In 2017, a RePORT International internal small grant program funded a cross-consortium (India, Brazil, and South Africa) project to study the important interaction between TB and Type 2 diabetes mellitus (DM). Type 2 DM is an acquired host factor that increases the risk for and severity of pulmonary tuberculosis. Results from the Effects of Diabetes on Tuberculosis (EDOTS) study show that 54% of newly diagnosed adult TB patients in Chennai are diabetic and only 25% are normoglycemic. Emerging data from Brazil and India suggest that the spectrum of host metabolic disorders adversely affecting TB defense may include dyslipidemia and dysglycemia below the diagnostic cutoff for DM classification. We conclude that the global burden of TB attributable to the full spectrum of host metabolic disorders is substantially greater than current estimates. An understanding of the mechanistic basis for TB susceptibility in DM is emerging from animal models but there are major gaps in validation and translation to the DM-TB interaction in humans.
A refined understanding of the systems immunology of the TB-DM interaction using test and validation sets can only be achieved by coordinated analysis of clinical data and samples from large cohorts at multiple sites. Population and site-specific differences in host and microbial factors are certain to influence the TB-DM interaction in ways that may be mechanistically informative and that may reveal a need for interventions tailored to particular geographic and/or individual patient characteristics. The dual TB/DM burden is already acute in India and Brazil. The number of people living with DM in sub-Saharan Africa (35.4 million in 2015) is expected to reach 72.1 million in 2040. That is a greater proportionate increase than is predicted for any other region in the world, which raises the specter of complex and potentially devastating interaction of TB, DM, and HIV. The cohort research units associated with RePORT India, RePORT Brazil, and RePORT South Africa are well positioned to develop a multisite project investigating the TB-DM interaction.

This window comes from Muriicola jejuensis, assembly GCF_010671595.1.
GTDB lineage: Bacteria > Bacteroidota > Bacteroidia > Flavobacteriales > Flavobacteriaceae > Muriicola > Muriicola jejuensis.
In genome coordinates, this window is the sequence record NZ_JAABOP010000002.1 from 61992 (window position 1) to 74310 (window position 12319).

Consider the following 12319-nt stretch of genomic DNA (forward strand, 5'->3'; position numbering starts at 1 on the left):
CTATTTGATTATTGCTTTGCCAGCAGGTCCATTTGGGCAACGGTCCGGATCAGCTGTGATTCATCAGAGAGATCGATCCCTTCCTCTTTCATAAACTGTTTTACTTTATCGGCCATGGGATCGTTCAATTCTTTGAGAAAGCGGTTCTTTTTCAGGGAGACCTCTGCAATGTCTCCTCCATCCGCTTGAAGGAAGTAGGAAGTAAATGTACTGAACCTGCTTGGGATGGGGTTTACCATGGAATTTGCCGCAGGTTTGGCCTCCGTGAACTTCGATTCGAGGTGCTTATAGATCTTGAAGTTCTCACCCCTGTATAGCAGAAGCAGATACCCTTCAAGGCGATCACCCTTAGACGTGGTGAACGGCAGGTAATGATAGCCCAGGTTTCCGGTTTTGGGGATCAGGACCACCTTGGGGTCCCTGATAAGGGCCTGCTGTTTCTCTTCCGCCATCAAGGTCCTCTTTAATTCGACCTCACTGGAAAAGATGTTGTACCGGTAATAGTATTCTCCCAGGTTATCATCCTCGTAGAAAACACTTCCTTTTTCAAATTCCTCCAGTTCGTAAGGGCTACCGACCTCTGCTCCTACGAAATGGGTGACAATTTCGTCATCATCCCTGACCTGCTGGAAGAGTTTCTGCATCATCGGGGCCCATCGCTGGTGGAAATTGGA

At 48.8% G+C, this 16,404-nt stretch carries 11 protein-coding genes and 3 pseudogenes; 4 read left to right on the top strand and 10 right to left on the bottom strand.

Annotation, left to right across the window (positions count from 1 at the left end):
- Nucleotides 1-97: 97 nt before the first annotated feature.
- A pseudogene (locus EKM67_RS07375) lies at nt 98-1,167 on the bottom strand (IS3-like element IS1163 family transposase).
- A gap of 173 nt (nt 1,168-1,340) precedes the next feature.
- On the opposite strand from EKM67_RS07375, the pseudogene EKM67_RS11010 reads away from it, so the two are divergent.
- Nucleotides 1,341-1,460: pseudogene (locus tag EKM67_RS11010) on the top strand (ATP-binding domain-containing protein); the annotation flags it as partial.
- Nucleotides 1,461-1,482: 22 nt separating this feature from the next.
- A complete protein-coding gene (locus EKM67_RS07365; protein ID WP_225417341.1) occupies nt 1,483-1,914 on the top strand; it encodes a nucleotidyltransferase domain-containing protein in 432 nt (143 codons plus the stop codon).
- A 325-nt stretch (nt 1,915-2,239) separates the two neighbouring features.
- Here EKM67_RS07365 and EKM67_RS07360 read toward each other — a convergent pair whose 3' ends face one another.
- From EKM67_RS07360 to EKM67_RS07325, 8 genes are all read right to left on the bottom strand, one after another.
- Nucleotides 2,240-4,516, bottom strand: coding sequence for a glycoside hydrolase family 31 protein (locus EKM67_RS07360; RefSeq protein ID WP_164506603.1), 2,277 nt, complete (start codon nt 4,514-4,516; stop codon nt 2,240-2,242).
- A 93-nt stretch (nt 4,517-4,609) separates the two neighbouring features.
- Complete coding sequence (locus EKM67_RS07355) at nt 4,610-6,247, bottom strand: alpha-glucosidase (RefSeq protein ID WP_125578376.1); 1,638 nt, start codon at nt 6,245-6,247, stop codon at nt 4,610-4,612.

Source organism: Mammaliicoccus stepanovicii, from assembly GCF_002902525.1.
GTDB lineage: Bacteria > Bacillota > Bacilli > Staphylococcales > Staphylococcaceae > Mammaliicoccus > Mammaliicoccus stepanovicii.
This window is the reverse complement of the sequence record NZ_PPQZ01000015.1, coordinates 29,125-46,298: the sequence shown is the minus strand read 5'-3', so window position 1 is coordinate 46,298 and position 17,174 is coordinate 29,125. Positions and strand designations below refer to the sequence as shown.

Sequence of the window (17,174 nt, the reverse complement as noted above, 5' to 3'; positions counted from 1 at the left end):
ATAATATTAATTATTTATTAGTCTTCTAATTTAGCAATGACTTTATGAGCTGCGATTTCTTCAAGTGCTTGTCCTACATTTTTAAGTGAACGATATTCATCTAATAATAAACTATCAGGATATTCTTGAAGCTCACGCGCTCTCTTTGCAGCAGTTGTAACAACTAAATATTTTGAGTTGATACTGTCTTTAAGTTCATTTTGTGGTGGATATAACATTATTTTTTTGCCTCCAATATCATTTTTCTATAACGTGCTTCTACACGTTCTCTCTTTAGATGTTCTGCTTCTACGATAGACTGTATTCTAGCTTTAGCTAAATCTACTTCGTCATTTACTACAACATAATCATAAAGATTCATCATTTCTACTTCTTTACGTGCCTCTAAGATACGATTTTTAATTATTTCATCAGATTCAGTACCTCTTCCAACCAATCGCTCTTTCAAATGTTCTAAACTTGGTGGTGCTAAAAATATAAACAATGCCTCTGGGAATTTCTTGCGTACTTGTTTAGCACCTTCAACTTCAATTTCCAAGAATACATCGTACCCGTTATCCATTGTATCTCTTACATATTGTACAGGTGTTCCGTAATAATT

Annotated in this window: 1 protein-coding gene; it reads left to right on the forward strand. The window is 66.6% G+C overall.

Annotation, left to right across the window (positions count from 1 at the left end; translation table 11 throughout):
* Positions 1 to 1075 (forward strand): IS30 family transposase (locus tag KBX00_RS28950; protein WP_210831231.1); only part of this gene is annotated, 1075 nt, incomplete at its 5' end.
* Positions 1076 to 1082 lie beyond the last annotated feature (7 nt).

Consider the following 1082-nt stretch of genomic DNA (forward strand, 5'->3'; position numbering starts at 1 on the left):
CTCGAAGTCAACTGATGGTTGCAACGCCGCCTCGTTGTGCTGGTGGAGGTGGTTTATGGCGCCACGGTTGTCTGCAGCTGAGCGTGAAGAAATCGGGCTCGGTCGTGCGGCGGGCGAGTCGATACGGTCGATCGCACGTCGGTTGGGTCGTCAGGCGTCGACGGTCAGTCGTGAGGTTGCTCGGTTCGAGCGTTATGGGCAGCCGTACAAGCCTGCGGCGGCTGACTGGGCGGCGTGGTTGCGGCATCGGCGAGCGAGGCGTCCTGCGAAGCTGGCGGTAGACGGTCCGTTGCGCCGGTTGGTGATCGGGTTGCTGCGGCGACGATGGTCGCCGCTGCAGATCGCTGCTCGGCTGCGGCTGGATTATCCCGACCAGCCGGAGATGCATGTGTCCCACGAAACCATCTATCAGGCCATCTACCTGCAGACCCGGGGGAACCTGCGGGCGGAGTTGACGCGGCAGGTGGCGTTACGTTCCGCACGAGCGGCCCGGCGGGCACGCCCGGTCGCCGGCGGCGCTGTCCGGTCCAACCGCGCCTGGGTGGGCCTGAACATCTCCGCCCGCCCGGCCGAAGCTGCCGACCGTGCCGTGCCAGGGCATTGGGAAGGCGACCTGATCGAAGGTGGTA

Based on the stated magnitude of the problem and the investigators' plans for study, NIH/NIAID/DAIDS has provided funding to RePORT International investigators to work across three different RePORT consortia to analyze data and specimens collected in the context of RePORT studies to lay the foundation for a competitive NIH multiproject (PO1) proposal to investigate the interactions between these major communicable and noncommunicable diseases. The primary focus is on TB outcomes, but DM and HIV outcomes will be intertwined and add value to the program. The project received funding in 2016.
These aims reflect the goals of a comprehensive project spanning the three participating countries. Initial funding from DAIDS will be used to generate preliminary data for each of the aims to support a future PO1 proposal.
Aim 1. To define the spectrum of dysglycemia in TB patients from South Africa, Brazil, and India.
Aim 2. To determine whether TB/DM comorbidity is associated with a qualitatively or quantitatively distinct baseline transcriptomic, proteomic, metabolomic, and/or lipidomic profiles compared to TB and/or DM alone.
Aim 3. To determine whether TB/DM comorbidity is associated with a qualitative or quantitative difference in the resolution of perturbed transcriptomic, proteomic, metabolomic, and/or lipidomic profiles during and after antimicrobial chemotherapy.
RePORT Brazil: Bruno Andrade (FIOCRUZ); Timothy Sterling (Vanderbilt)
RePORT India: Padmapriya Darsini (NIRT); Amita Gupta (JHMI); Hardy Kornfeld (UMMS); Vidya Mave (BJMC); Vijay Viswanathan (MV Diabetes Research Center)
RePORT South Africa: Neil Martinson (PHRU); Jonathan Golub (JHMI)
RePORT International Coordinating Center (RICC): Carol Hamilton (FHI 360)